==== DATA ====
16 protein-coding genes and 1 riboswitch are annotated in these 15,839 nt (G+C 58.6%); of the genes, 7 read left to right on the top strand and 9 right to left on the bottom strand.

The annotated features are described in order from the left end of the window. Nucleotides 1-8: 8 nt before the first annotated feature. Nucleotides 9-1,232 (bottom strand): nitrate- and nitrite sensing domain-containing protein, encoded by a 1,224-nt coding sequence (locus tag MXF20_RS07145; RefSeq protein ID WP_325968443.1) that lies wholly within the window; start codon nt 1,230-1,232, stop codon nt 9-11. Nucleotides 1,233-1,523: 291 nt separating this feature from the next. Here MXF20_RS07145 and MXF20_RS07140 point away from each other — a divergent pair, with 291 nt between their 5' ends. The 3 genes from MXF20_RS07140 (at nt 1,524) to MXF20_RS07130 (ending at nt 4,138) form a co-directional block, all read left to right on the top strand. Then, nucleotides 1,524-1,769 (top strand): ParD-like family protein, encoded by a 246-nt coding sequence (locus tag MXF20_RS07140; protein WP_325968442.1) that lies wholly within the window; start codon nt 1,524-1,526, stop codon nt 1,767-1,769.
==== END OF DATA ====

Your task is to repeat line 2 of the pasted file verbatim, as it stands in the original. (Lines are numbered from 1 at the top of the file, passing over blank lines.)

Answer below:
The annotated features are described in order from the left end of the window. Nucleotides 1-8: 8 nt before the first annotated feature. Nucleotides 9-1,232 (bottom strand): nitrate- and nitrite sensing domain-containing protein, encoded by a 1,224-nt coding sequence (locus tag MXF20_RS07145; RefSeq protein ID WP_325968443.1) that lies wholly within the window; start codon nt 1,230-1,232, stop codon nt 9-11. Nucleotides 1,233-1,523: 291 nt separating this feature from the next. Here MXF20_RS07145 and MXF20_RS07140 point away from each other — a divergent pair, with 291 nt between their 5' ends. The 3 genes from MXF20_RS07140 (at nt 1,524) to MXF20_RS07130 (ending at nt 4,138) form a co-directional block, all read left to right on the top strand. Then, nucleotides 1,524-1,769 (top strand): ParD-like family protein, encoded by a 246-nt coding sequence (locus tag MXF20_RS07140; protein WP_325968442.1) that lies wholly within the window; start codon nt 1,524-1,526, stop codon nt 1,767-1,769.